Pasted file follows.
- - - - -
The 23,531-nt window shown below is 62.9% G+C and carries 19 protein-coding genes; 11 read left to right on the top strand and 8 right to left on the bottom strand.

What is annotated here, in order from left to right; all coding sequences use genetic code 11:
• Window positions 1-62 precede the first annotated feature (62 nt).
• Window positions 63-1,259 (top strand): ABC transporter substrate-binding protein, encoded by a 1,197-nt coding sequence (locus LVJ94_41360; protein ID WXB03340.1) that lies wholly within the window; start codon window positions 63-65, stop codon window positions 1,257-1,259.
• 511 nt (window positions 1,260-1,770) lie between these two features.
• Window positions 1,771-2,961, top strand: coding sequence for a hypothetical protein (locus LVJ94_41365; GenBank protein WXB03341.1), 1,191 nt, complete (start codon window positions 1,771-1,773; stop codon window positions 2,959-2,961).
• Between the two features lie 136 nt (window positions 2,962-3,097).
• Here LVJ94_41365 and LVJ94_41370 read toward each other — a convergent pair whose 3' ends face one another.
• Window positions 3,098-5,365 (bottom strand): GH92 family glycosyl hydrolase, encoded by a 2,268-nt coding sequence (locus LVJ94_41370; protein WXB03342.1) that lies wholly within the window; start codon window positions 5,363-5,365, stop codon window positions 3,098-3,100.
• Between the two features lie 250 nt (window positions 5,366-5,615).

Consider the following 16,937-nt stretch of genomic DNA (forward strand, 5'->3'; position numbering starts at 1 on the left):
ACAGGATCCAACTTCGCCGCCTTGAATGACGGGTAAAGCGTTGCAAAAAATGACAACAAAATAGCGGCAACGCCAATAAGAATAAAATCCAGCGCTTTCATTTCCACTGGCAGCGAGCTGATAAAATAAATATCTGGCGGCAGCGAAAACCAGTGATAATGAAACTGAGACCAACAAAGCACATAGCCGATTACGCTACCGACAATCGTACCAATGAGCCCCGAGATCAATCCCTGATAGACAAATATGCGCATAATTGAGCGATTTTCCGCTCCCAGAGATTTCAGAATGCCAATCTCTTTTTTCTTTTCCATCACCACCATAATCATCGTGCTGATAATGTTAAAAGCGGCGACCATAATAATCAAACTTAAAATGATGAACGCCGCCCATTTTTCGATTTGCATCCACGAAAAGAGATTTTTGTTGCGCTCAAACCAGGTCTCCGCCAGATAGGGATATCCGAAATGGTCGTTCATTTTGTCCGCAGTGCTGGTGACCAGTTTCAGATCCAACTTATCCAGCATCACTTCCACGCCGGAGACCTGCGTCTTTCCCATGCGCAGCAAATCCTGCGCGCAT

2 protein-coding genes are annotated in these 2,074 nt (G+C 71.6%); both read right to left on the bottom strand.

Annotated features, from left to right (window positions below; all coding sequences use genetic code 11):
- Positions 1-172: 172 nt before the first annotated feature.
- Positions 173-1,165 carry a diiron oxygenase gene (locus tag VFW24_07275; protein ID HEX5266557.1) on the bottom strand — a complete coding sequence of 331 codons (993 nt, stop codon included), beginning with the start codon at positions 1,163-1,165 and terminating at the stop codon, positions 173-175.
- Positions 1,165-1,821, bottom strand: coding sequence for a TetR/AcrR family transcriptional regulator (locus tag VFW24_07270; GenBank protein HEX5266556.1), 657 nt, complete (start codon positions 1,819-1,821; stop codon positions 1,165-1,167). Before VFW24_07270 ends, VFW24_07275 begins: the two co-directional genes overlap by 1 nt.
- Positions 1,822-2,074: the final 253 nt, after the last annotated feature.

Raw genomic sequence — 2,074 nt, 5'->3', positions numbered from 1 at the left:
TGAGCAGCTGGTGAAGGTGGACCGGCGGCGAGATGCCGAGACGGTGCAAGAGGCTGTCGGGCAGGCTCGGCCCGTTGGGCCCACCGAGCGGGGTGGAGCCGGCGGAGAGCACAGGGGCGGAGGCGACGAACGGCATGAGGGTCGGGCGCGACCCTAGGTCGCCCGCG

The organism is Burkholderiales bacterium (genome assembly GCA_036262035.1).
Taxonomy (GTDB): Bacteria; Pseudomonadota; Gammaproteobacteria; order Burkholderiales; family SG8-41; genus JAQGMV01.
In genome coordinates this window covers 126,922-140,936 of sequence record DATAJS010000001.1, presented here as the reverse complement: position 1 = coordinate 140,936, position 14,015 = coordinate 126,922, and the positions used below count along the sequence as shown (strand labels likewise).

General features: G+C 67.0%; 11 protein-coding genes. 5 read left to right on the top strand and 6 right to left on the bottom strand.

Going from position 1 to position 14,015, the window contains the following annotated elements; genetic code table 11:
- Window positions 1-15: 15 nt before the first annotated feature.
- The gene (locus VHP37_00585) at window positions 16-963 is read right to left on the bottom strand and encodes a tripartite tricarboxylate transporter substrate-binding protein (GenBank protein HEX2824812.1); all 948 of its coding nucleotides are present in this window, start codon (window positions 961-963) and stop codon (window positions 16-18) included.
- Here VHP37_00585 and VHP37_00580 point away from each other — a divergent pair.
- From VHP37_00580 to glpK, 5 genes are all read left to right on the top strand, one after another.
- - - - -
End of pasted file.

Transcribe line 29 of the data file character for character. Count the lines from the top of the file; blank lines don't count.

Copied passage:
- From VHP37_00580 to glpK, 5 genes are all read left to right on the top strand, one after another.